Apple’s IPhone Software Snafu Has Links to Flawed Maps


Apple Inc. (AAPL)’s release of a software update that cut off people’s ability to make calls from their iPhones is linked to another snafu that’s still fresh in people’s minds: the 2012 introduction of a new maps program.

The similarities don’t end with the apologies Apple offered to disgruntled customers. The same person at Apple was in charge of catching problems before both products were released. Josh Williams, the mid-level manager overseeing quality assurance for Apple’s iOS mobile-software group, was also in charge of quality control for maps, according to people familiar with Apple’s management structure.

Williams was removed from the maps team after the software gave users unreliable directions and mislabeled landmarks, though he remained in charge of testing for iOS, said one person, who asked not to be identified since the information isn’t public.

Scores of customers took to social media to complain about losing the ability to make phone calls after installing the iOS 8.0.1 update, which Apple said it pulled back after more than an hour. The software glitches have undermined Apple’s mantra that its products “just work” and, at least temporarily, marred what Chief Executive Officer Tim Cook called the “best launch ever” for Apple’s newest iPhone models released last week.

Apple apologized again and has now issued another update, iOS 8.0.2, saying that less than 40,000 iPhone 6 and 6 Plus devices were affected by the previous version.

Trudy Muller, a spokeswoman for Cupertino, California-based Apple, declined to comment on the company’s quality assurance program. Williams didn’t respond to an e-mailed request for comment.

Quality Control

“Normally, things like this — software updates — are a strength for Apple and something that is easier for them than for almost any other device or operating system maker, because Apple has full control of the hardware and the software,” said Frank Gillett, an analyst at Forrester Research Inc.

Williams leads Apple’s choreographed process for catching bugs before they reach the public. He’s worked at Apple since 2000 and graduated from San Jose State University, according to his LinkedIn profile. An Eagle Scout known within the company for his tattoos and guitar playing, he’s been working on quality control for iPhone software since early iterations of the product.

Williams has a team of more than 100 people around the world who are responsible for putting new software through its paces before it reaches customers and uncovering glitches that may eventually impact customers, according to one person. Apple relies more on people finding bugs than using automation-testing technology, according to former employees.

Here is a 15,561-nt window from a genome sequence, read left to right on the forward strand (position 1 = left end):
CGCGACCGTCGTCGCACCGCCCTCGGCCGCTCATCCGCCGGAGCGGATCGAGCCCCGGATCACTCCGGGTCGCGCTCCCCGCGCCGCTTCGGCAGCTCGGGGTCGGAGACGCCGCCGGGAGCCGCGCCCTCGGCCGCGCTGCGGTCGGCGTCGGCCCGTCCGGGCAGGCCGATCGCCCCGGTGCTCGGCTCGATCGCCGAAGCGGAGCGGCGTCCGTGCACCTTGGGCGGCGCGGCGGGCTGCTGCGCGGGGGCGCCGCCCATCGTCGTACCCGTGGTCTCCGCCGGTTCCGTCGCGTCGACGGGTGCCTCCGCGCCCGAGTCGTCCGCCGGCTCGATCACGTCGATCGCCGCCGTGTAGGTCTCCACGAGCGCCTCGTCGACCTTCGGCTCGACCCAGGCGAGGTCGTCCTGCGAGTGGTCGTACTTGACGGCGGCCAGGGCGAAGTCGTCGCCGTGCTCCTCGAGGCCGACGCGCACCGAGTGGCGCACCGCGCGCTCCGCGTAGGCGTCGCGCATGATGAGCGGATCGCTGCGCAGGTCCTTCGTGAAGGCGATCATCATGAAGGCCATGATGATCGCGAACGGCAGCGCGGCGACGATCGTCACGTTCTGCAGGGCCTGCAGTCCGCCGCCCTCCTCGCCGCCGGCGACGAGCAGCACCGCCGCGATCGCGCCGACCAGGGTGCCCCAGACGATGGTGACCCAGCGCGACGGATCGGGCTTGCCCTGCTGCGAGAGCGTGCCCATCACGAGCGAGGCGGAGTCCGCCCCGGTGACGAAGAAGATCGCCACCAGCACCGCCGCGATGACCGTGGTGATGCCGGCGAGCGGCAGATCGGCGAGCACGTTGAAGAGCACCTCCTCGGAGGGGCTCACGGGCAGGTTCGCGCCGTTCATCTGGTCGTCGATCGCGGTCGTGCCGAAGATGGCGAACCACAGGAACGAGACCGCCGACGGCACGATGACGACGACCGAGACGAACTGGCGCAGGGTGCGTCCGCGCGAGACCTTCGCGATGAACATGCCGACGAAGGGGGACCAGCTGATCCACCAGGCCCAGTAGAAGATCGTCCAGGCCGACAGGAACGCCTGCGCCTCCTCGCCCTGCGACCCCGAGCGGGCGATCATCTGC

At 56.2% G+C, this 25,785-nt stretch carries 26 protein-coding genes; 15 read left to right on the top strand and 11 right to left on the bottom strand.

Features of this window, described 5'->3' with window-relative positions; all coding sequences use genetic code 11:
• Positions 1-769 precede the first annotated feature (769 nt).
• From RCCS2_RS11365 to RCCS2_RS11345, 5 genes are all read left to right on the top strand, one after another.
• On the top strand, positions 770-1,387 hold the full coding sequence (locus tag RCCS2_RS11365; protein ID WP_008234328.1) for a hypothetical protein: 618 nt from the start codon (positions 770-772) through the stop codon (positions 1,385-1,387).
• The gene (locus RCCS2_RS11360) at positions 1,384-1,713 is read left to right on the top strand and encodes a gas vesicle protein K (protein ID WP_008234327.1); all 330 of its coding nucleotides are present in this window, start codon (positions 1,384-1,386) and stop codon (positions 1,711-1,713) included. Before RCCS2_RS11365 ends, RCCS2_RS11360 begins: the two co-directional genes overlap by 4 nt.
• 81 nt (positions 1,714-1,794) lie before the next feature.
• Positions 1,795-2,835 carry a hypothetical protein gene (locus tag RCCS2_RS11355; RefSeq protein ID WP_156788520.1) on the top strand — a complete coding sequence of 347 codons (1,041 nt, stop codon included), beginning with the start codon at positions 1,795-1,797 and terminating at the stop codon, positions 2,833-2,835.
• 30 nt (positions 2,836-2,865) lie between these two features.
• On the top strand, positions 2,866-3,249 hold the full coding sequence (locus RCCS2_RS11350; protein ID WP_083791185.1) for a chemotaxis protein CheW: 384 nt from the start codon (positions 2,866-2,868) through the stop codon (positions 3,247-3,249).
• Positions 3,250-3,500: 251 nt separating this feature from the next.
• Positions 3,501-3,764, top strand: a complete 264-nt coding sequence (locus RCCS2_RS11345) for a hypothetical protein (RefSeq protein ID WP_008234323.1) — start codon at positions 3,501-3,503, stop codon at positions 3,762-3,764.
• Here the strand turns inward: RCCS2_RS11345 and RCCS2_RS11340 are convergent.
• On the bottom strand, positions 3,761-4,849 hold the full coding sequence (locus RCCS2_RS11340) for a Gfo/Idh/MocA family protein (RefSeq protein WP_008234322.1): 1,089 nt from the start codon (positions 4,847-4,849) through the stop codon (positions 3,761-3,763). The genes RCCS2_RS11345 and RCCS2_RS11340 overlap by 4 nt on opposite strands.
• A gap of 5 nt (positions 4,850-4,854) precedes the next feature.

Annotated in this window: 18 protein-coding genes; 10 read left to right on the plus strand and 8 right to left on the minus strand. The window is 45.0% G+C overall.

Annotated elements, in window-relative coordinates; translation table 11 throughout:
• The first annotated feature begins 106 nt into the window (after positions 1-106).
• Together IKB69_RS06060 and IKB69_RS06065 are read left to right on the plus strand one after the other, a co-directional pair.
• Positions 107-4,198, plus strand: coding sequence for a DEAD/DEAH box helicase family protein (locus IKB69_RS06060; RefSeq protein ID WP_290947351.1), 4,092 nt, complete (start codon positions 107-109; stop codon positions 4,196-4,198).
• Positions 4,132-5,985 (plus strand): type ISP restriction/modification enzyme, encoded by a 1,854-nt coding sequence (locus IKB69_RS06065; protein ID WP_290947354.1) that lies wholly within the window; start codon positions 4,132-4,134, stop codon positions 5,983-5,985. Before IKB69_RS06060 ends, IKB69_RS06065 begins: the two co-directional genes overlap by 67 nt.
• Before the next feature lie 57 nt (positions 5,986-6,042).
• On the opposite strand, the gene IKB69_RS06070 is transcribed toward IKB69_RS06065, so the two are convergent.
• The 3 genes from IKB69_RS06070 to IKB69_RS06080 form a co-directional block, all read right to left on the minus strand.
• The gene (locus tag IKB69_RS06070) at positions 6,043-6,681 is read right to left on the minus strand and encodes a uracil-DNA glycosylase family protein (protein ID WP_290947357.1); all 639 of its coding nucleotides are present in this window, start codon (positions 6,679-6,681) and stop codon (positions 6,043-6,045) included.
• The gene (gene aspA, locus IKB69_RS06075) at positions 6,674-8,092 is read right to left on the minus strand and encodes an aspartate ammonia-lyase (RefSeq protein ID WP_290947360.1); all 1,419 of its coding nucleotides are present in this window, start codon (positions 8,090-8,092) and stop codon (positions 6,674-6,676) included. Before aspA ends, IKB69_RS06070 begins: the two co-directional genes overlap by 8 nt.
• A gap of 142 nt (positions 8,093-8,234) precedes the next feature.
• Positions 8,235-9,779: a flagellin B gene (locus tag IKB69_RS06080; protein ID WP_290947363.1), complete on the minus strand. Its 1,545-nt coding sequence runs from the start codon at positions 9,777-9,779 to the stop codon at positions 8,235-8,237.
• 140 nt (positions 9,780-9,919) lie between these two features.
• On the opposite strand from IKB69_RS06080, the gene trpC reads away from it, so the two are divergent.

Bug Reviews

At a company of Apple’s size, no single person is solely responsible for large software problems, and Williams works with others tasked with catching issues before software is released. Apple has a board to determine what flaws need to be fixed, a committee called the Bug Review Board, known internally as BRB. The panel is overseen by Kim Vorrath, a vice president in charge of product management for iOS and Mac software. She reports up to Craig Federighi, Apple’s senior vice president for software engineering.

At the board meetings, Vorrath, Williams and others from Apple’s software engineering group go through defects to determine what should be fixed immediately and what can be addressed later, after the software is sent to customers, according to engineers involved. The board designates rankings to different bugs, with “P1” being the highest, and meaning the company will stop production of a device if a glitch is discovered, one former manager said.

P2, P3

The meetings can become contentious because engineers will often argue for more time to fix a problem, while product managers will push to move forward to meet approaching deadlines, two people said.

For lower-priority fixes, known as “P2” or “P3” bugs, Apple usually starts work on a software update even before an initial version is released to the public, according to former employees who have been involved. That’s because Apple needs to complete a final version several weeks before the official release so that it can be installed on iPhones coming off the assembly line, two people said.

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